SpaceX lands Falcon 9 lower stage


The Falcon 9 lower stage sits in a hangar, undergoing preparations to be used again. Photo by Alex March

In a major milestone in commercial spaceflight On 21 Dec., SpaceX used their Falcon 9 heavy-lifter rocket to carry a payload to orbit and land its lower stage to be be used again. SpaceX has suffered a number of failed attempts to land a lower stage on a floating platform at sea, but this first success was on land.

Harrison Jerome, a sophomore at Raisbeck Aviation High School, is a major space enthusiast, and has been following industry efforts to develop a reusable rocket like the Falcon 9.

“It was the first landing of a reusable rocket. They took off out of Cape Canaveral,” said Jerome, “and their primary mission was to deploy 11 satellites into Low Earth Orbit, but meanwhile, their bottom stage was deployed at about eighty kilometers above the Earth and it was brought down to a descent only a few miles away from the landing pad.”

The landing of the lower stage of the Falcon 9 is a remarkable first step towards making space travel cheap and easy–essentially trying to go to space for the cost of fuel and nothing more.

“Let’s say that you want to fly a plane. You’ve got a 747 that you’re trying to take on a flight from Los Angeles to New York,” said Jerome, “you wouldn’t want to use the plane just once to get there, you’d want to reuse it a bunch of times, and what they’re basically trying to do is make a totally reusable rocket that they can land, refuel, and use on another flight. In the past, most rockets, in fact, almost all rockets, just launched to space once and came back down.”

Reusability is a major factor in space travel–it is always better to be able to use a spacecraft several times rather than needing to build a new one every flight. However, this has until recently been seen as a far off dream, either too difficult to make or not efficient enough.

“The space shuttle was the first reusable rocket to be used regularly, but it didn’t have the cost benefits [NASA] was hoping,” said Jerome, “it ended up being one of the most expensive endeavors NASA has ever done. Only the shuttle part and the SRB [solid rocket boosters] were reusable, the large red tank was not reusable, that burned up in the atmosphere.”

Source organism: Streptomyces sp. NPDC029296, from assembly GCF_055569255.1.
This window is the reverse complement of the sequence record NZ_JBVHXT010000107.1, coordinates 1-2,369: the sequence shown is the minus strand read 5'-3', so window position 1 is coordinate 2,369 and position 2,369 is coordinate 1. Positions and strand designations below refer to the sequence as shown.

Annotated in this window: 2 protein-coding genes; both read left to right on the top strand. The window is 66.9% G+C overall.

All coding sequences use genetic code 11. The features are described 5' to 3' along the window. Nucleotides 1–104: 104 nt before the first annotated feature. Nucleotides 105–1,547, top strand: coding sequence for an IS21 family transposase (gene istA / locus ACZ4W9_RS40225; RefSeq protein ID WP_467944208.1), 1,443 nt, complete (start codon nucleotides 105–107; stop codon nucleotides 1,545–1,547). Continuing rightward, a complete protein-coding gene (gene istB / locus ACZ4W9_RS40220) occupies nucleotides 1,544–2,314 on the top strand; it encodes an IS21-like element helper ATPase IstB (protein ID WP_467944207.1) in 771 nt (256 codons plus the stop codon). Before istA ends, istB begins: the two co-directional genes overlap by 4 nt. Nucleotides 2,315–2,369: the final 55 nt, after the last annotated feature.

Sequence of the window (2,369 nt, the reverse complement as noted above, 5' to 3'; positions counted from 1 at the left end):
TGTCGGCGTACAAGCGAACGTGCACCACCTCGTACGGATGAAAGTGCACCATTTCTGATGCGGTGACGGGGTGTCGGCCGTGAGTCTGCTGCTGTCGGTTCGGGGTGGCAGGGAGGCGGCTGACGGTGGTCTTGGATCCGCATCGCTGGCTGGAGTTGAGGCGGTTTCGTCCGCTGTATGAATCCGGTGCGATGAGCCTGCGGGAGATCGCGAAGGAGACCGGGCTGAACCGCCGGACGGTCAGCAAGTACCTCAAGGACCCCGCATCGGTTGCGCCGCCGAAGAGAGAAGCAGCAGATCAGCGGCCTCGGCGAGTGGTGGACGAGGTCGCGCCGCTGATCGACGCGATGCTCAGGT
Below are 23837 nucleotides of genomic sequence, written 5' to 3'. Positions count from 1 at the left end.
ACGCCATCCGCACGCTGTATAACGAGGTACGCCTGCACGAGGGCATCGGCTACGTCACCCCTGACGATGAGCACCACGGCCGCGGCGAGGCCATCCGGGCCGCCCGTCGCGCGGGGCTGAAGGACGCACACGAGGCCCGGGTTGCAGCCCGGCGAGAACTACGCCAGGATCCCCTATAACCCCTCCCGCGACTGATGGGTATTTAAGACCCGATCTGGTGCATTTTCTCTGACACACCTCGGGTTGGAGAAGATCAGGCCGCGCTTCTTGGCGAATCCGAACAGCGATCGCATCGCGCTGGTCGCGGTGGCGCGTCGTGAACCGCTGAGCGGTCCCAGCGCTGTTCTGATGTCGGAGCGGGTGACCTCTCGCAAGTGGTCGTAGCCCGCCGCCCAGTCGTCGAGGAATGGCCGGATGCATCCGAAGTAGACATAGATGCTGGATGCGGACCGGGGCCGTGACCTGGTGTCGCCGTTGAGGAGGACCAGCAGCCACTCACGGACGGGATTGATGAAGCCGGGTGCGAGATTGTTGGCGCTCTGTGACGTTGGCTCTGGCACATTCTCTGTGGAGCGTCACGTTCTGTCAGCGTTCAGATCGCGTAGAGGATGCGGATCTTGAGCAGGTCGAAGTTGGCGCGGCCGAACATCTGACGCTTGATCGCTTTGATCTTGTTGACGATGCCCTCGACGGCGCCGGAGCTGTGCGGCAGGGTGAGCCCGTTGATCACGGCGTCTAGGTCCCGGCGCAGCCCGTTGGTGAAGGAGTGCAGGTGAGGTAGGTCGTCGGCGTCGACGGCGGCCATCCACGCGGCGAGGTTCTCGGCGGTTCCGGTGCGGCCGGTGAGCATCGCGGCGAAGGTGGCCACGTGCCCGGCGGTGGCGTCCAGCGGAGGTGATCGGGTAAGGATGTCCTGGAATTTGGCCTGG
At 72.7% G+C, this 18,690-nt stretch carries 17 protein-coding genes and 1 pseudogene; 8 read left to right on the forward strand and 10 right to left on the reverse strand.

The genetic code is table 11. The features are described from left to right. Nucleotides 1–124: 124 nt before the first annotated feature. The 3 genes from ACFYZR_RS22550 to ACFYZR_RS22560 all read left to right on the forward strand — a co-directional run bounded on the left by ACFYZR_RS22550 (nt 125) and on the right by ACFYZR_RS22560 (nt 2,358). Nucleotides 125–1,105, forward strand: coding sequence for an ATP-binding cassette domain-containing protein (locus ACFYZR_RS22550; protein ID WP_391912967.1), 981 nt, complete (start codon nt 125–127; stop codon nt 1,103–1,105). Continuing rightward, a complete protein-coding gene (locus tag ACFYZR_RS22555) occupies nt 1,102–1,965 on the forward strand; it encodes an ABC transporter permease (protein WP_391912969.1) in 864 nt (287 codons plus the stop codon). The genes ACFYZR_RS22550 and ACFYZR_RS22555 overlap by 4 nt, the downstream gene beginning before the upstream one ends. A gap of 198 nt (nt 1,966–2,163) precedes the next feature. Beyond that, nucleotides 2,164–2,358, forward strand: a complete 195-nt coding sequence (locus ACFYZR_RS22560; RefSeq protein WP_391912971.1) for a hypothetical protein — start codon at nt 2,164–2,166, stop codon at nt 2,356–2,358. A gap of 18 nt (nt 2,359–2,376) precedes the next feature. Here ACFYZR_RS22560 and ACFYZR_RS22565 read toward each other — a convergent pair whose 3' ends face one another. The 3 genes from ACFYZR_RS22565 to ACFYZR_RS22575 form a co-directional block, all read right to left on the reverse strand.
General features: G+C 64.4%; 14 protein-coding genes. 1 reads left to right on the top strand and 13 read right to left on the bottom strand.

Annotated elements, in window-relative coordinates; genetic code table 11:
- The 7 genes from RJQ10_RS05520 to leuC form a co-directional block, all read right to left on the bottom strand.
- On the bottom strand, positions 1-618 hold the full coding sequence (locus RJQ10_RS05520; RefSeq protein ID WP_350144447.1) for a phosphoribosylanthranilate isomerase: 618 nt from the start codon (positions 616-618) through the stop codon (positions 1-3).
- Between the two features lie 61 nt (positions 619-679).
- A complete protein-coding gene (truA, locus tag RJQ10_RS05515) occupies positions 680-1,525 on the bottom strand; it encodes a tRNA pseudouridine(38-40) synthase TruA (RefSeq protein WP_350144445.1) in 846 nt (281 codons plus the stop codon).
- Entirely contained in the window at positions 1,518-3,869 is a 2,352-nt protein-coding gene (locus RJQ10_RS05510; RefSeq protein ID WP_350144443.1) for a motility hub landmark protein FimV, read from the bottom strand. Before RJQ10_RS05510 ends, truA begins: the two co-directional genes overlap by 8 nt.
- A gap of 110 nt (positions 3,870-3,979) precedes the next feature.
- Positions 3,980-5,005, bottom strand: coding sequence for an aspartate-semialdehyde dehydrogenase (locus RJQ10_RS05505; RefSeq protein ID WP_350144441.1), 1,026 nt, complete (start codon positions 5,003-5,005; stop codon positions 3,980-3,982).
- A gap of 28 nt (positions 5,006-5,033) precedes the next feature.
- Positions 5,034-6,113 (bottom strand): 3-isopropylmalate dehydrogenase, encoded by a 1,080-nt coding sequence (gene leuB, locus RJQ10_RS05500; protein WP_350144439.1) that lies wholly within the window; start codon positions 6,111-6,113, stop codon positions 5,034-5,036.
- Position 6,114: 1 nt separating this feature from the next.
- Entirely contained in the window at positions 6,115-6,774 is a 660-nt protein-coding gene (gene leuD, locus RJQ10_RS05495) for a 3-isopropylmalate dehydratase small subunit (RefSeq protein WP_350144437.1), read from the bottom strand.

Even with the difficulty of engineering a reusable rocket, multiple private companies have been trying to design rockets that are almost fully reusable.

“SpaceX is not the first to land a rocket that went into outer space,” said Jerome. “Blue Origin is trying to become significant in space with their reusability. They landed their first rocket a few weeks before SpaceX.”

While Blue Origin landed a rocket that had been to space, SpaceX landed a rocket that was going to orbit–the difference between throwing a ball up and then catching it and throwing the ball up and forwards, then having it fly back to you.

SpaceX launched a second attempt on 17 January, this time back at sea, but a failure in one of the support legs caused the craft to fall over and explode upon touchdown. Company founder and CEO Elon Musk has promised that SpaceX will continue to refine their designs, and remains confident that affordable commercial space travel will become a reality in the near future.

Scroll to top